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Show Me The Money! Understand Your Financials With Three Reports

If you are unsure of the value of reviewing your financial statements or understanding what they mean, it’s time to dig in. Let’s take a peek at the different financial reports and why they are important for your business.

Steve Dusek

Photo courtesy of Steve Dusek, President and CEO Dakota Business Lending (formerly Dakota Certified Development Corporation)

It seems logical that a business owner would have in-depth knowledge of their financial performance, but the reality is that most businesses happen from a dream or hobby and the owners learn by trial and error as they grow. Interpreting and controlling financials is almost a mystery and we see what that means when we get a loan application from a business and their financial statements are riddled with numbers that seem to not make sense. If you are unsure of the value of reviewing your financial statements or understanding what they mean, it’s time to dig in, analyze what’s happening behind the scenes and get down and dirty with your financial statements.

Let’s take a peek at the different statements and why they are important.

INCOME STATEMENT

This is also known as a Profit and Loss Statement. At a macro-level, it shows how much you had in sales, what the cost was for the items or services you sold, other business operating expenses and ultimately whether you made a profit. But when you dig into the details, you can find trends – are your sales increasing or decreasing compared to previous months or years? Is your cost of goods sold in line with your industry averages? Do you have any expenses that seem too high or have a negative balance – if so why? This statement reflects a period – whether it be a single month, year to date or full year of income and expenses.

BALANCE SHEET

This statement shows what you own and what you owe. It shows the book value of your assets, if you have cash in the bank, how much money customers owe you (accounts receivable), if you have built equity in the business and the balances of your liabilities such as accounts payable and outstanding loans. This statement reflects a point in time or the balances as of a single date. It is a cumulative view of your business since the beginning.

CASH FLOW STATEMENT

This statement shows the impact of incoming cash and outgoing cash and if you have enough to run your business, also known as working capital. Many people think this is the same as the income statement – in some ways it is similar, however, things like depreciation, asset purchases and principal payments on loans that don’t appear on the income statement show where the money has come from and where it has gone. This statement is also a reflection of a period – such as monthly, yearly, etc.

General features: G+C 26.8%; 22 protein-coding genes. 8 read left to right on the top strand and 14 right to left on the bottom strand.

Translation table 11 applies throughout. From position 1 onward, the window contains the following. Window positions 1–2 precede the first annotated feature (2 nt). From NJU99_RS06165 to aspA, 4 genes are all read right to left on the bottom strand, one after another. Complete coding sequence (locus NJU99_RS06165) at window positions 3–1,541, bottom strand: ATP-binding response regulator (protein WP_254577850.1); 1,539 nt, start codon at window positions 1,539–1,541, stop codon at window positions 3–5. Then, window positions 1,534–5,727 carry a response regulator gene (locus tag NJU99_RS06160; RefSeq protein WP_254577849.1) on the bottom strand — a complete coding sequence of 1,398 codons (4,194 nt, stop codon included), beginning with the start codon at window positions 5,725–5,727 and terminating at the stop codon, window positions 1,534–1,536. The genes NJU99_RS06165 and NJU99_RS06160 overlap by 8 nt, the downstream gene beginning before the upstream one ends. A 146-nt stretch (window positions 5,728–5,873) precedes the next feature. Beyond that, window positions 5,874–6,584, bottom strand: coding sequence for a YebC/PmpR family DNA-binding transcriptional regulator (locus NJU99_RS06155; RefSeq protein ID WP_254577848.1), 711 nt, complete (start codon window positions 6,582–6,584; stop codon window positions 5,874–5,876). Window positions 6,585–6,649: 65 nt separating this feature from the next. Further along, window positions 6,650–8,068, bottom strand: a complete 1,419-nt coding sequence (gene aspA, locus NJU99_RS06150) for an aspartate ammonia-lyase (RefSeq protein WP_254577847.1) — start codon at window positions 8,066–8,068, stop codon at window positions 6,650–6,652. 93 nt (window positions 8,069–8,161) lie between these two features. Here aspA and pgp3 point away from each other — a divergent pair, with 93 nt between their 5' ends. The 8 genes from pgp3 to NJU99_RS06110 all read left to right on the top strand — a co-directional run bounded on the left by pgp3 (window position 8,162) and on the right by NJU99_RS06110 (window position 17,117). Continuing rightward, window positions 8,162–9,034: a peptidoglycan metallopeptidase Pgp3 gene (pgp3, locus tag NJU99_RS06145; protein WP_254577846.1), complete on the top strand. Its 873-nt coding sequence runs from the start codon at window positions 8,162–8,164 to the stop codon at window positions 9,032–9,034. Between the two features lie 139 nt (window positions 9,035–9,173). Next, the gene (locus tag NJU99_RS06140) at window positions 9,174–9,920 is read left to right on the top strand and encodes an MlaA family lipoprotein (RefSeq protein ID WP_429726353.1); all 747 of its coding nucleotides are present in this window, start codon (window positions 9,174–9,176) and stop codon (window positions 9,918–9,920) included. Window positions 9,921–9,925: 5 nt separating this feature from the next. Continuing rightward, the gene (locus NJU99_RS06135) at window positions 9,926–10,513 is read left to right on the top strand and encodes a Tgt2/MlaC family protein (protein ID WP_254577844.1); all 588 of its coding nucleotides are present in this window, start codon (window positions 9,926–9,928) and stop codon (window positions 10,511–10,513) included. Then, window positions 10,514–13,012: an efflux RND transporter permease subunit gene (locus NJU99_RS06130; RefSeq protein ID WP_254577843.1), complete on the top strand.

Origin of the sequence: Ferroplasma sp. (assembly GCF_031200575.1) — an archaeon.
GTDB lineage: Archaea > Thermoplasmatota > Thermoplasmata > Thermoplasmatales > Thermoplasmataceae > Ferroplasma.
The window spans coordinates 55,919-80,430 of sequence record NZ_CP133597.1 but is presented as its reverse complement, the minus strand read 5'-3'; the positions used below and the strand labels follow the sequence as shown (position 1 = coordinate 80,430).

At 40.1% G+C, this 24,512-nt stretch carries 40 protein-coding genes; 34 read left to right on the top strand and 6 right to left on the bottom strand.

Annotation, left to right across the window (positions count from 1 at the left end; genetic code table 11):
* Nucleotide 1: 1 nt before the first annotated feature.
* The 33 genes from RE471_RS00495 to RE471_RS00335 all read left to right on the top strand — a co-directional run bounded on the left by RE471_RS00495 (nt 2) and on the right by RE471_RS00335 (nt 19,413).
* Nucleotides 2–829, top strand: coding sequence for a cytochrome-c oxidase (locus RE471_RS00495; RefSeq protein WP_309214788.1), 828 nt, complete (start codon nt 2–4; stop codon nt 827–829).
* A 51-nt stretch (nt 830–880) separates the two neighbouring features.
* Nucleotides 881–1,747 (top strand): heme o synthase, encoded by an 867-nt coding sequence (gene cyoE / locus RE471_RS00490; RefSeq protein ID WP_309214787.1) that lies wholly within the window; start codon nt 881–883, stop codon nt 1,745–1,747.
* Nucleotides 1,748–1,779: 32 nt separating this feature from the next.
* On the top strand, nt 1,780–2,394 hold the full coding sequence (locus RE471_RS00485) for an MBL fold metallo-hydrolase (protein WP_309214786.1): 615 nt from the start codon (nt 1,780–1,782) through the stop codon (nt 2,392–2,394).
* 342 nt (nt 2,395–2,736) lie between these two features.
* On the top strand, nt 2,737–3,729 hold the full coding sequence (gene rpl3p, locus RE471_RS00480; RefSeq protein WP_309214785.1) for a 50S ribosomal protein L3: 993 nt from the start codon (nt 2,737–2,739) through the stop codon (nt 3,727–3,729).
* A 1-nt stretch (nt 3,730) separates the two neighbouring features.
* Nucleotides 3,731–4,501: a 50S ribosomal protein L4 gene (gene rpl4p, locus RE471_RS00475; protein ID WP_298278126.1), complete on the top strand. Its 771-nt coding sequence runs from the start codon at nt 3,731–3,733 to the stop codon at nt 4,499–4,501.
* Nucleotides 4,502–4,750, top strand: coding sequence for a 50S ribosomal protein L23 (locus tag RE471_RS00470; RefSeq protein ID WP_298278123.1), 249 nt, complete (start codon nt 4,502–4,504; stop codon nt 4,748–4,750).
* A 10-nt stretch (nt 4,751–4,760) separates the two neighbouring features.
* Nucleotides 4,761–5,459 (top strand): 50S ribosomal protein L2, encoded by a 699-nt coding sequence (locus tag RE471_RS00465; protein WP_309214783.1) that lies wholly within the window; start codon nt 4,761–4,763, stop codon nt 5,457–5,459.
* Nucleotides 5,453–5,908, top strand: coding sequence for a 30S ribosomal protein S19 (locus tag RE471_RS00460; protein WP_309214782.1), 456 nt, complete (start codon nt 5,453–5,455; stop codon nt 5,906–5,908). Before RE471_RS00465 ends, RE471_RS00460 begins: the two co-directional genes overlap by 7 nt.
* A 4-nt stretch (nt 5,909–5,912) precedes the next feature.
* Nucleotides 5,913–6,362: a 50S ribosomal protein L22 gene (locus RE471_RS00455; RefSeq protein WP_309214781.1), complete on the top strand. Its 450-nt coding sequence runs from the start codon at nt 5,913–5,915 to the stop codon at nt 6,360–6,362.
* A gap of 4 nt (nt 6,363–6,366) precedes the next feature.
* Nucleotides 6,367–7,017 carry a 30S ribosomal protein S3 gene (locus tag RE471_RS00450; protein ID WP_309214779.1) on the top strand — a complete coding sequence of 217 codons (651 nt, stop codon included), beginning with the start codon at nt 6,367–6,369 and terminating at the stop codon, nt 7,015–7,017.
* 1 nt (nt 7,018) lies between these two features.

Not any one statement is more important than the other as they all serve a different purpose for managing your business and financials. And they all tie together. Changes in values on the balance sheet come from activity on the cash flow or income statements.

Another important thing to note is that your reports are only as good as the data going into your bookkeeping system. As the saying goes: garbage in, garbage out. It is advisable to enlist the services of an accountant or other trained professional to help setup your bookkeeping system, procedures and best practices. Don’t underestimate the impact of incorrect accounting and the impact it can have on your cash management, tax liabilities and overall performance of your business.

As an owner of a business, be curious – if you aren’t doing the books yourself, ask questions. Lots of questions! If numbers don’t seem to make sense to you, figure out why. It is so easy for errors to happen and things to end up being logged incorrectly through the bookkeeping process. Look at trends. How are the reports as compared to last year? Last month? Are sales up or down? Does it represent what you believe to be true? Unless you have a trusted and proven CFO as part of your leadership team, you are likely to be the only one that can sense if the numbers seem right.

If you don’t know what to ask, look for training or reach out to your accountant to help you learn what to look for and how to analyze your financial statements. Setup a schedule to review your reports – at minimum monthly. And don’t forget to also periodically check things like the aging of accounts receivables (money owed to you), accounts payable (money you owe to others), bank reconciliations and account detail listings of your expenses. You can control and change how your business performs financially. After all, you may be in the business for fun, but I’m pretty sure you also want to make money doing it!

Action items

1.  Know the numbers. Dig in, analyze, ask a lot of questions and review periodically.

2. Make sure to review and look at all business financials and ensure that you understand how they tie together.

3. If you’re unsure, ask. If you don’t know, seek professional help. If you think something does not make sense, find out why

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Written by Steve Dusek

Steve Dusek is the president and CEO of Dakota Certified Development Corporation (CDC). He has over twenty-eight years of experience in managing and delivering non-traditional lending solutions for small business in rural America and in maintaining successful business cultures.

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